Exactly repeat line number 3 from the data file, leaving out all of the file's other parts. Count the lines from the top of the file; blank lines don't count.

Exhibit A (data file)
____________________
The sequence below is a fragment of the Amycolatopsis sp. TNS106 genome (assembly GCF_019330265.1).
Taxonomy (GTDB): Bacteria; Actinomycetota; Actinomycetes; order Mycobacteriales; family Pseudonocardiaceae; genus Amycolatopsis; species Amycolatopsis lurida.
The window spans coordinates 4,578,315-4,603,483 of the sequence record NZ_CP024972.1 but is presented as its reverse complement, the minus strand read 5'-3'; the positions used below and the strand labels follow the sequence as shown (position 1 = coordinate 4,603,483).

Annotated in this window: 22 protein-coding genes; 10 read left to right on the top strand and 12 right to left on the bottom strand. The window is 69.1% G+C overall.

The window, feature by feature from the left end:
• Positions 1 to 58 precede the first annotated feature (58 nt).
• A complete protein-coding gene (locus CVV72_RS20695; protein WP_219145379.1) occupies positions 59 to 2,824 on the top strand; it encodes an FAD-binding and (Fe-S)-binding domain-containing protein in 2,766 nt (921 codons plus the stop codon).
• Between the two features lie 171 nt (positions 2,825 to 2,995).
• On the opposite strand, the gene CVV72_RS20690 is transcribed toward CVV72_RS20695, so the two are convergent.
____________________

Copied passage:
The window spans coordinates 4,578,315-4,603,483 of the sequence record NZ_CP024972.1 but is presented as its reverse complement, the minus strand read 5'-3'; the positions used below and the strand labels follow the sequence as shown (position 1 = coordinate 4,603,483).